1715 Treasure Fleet GPS Cordinates

Treasure_Hunter

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Here it is, I found it again....



SOUTHEAST FLORIDA SITES:



INDIAN RIVER COUNTY SITES:



– North of the inlet is "Chuck’s Steakhouse", also known as Half-Reale Beach, after the large numbers of Spanish 1715 cob coins found here! Evidently one of the 1715 Fleet galleons sank just off this beach, or this is the site where one of the captains went down after loading a keelboat full of salvaged treasure and trying to make it to St. Augustine, sinking and drowning just a mile north of the inlet in his overloaded boat. The general strategy here is to metal detect the beach in the area N. of the Bonsteel Park entrance. You should be aware that many people have thrown their finds back into the ocean, not understanding that the worthless piece of "scrap" they have found is actually a heavily encrusted silver cob coin.

-- at the end of CR. 510, this beach has been the site of many Spanish coin finds. The beach is heavily metal detected, but scuba with a metal detector, and your chances of being arrested go up by 100% as this is part of a federally protected area. If you have any questions on current status (and I'm not current) contact Taffi Abt at the email below "Beach Scatter . . . Coastline!"

SEAGRAPE BEACH TO TURTLE TRAIL BEACH l-- in this area a huge galleon apparently met her fate, because much treasure has been found on the beach. Ditto the above warning for scuba though.



BEACH SCATTER PATTERNS FOR WRECK-SITES ALONG SE COASTLINE!

The dotted areas are where most treasure is found.


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WITH THE EXCEPTION OF THE GREEN CABIN WRECK, THESE SITES ARE FROM THE 1715 GALLEON FLEET, DESTROYED BY A HURRICANE. MOST OF THESE SITES UNDER ACTIVE LEASE BY MEL FISHER, THOUGH THE SHORE CAN BE ACTIVELY METAL DETECTED! THE WRECKS ARE OPEN TO SPORT DIVERS, AND MANY LOBSTERS ARE FOUND IN THE WRECKS ALTHOUGH VISABILITY IS OFTEN LIMITED!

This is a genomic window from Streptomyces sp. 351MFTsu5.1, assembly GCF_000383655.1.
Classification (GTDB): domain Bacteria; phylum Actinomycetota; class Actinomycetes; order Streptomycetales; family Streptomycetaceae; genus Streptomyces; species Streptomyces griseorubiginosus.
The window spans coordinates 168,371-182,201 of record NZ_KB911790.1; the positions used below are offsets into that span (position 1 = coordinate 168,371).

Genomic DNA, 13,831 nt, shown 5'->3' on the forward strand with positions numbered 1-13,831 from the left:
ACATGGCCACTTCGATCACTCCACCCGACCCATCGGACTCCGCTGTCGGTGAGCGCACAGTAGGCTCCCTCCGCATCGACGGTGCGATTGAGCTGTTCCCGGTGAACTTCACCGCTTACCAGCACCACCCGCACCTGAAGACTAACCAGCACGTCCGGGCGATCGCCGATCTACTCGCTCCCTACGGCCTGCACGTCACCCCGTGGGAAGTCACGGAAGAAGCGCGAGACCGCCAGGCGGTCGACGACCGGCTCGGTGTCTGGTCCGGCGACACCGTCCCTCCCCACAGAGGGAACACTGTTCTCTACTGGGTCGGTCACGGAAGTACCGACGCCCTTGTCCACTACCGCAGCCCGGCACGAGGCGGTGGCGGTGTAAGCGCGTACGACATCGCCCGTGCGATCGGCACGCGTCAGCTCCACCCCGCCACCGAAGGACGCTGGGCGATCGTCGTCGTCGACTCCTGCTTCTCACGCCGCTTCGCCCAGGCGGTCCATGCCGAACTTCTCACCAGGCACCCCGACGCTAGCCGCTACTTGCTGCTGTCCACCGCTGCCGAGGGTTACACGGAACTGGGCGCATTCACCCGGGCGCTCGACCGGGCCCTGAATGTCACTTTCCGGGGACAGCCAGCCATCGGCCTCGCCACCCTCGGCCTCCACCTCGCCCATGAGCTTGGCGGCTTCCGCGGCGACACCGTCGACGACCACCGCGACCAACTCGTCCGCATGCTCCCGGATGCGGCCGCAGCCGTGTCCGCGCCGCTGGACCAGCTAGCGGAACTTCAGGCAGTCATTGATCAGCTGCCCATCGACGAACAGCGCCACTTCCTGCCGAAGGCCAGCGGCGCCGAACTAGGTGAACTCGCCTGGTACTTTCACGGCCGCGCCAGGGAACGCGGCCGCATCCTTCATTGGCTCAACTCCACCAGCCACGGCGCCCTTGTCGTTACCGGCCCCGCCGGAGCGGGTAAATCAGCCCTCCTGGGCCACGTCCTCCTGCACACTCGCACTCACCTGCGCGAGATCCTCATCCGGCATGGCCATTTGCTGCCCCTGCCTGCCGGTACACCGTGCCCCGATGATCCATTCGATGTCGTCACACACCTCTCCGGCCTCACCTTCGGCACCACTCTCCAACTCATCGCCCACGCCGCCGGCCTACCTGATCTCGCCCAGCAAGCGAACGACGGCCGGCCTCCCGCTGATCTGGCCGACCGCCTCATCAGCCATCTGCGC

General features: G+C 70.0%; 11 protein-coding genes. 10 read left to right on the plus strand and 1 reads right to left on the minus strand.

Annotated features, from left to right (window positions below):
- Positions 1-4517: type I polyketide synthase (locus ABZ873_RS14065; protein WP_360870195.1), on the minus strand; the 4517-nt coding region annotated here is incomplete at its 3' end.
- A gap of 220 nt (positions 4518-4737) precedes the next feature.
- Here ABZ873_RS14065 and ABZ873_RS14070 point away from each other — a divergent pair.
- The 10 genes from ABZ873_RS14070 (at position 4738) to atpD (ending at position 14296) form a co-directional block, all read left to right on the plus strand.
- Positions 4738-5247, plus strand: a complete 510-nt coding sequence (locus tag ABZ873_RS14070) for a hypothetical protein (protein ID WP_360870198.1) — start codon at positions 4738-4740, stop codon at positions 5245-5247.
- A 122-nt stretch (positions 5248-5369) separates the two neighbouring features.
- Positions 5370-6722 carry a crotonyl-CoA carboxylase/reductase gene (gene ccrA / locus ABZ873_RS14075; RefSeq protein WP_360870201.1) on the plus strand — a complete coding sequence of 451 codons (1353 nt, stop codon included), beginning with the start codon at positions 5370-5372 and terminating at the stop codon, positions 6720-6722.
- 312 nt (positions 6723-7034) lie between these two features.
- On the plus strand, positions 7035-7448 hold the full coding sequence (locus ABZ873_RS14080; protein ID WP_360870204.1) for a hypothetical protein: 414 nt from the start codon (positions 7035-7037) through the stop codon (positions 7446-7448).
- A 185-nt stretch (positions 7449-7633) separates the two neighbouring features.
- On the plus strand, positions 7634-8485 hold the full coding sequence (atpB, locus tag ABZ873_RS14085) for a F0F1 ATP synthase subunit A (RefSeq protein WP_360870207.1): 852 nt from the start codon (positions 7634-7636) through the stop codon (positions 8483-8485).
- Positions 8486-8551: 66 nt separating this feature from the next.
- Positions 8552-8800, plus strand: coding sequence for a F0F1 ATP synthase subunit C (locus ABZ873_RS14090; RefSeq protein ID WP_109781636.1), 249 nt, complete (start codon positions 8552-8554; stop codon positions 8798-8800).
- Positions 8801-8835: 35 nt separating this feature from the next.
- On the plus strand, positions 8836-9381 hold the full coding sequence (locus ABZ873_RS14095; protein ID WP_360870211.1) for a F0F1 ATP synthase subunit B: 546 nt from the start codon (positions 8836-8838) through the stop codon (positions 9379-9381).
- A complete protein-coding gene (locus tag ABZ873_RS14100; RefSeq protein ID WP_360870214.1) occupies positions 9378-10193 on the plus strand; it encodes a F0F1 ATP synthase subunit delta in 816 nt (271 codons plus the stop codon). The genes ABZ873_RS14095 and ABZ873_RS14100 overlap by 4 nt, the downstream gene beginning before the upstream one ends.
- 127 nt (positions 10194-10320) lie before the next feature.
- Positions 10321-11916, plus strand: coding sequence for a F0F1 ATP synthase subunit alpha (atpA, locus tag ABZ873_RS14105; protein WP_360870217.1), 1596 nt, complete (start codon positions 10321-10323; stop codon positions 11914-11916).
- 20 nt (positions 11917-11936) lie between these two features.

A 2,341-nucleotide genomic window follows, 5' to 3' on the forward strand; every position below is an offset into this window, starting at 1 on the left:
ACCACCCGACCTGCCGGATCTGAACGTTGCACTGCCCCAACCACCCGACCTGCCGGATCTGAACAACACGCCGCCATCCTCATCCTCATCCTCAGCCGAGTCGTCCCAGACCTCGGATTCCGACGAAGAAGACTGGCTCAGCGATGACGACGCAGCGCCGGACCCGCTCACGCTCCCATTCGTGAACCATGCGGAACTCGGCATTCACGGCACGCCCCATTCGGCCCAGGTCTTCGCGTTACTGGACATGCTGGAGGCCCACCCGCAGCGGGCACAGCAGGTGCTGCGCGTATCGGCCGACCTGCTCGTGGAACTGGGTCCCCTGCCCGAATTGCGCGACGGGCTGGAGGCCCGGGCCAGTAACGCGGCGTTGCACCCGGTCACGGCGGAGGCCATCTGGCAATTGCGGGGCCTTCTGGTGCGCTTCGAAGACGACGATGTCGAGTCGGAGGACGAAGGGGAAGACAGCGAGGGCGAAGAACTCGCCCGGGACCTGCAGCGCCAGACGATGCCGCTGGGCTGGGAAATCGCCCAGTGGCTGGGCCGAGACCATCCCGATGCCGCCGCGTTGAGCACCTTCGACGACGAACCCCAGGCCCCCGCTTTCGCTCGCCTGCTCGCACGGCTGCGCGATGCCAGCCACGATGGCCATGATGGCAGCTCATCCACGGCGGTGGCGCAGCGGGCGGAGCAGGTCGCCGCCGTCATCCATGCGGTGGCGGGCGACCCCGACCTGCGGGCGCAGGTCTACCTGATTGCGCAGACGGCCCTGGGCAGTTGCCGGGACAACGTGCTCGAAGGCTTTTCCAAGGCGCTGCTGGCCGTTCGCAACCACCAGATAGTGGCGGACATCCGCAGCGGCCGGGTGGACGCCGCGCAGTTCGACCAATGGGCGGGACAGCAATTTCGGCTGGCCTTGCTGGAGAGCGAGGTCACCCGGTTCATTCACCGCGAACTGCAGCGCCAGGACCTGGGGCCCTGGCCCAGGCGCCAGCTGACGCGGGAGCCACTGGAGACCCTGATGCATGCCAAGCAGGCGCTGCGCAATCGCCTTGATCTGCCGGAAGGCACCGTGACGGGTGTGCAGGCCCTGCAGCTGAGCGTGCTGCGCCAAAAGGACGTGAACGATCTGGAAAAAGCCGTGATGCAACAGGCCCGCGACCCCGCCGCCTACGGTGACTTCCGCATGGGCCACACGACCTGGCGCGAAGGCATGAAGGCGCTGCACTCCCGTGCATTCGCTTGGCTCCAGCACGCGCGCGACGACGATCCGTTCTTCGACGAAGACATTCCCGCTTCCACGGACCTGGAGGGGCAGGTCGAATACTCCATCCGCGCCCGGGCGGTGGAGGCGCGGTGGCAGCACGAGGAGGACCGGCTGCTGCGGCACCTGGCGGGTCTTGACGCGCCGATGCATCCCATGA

YOU MAY CHOOSE TO WORK THESE SITES UNDER A LEASE AGREEMENT WITH TREASURE SALVORS INC.-- in general, you pay $1000 for a lease that allows you to search the area from roughly a mile N of the Sebastian Inlet (Chuck's Steak House) to roughly a mile S. of the Ft. Pierce Inlet. Leases are for a 1 year period. THESE ARE SERIOUS LEASES! You are assigned a contractor's # which must be displayed on the sides and top of your boat (this area is patrolled by the Marine & Archeology dept.'s daily; furthermore, you must keep GPS logs of where treasure is found, tag artifacts, keep a daily ship's log, log any blowholes dug, etc. You must have a DGPS (differential global position system) unit to work the leases, and it must by tuned to the Canaveral DGPS station (freq. 289).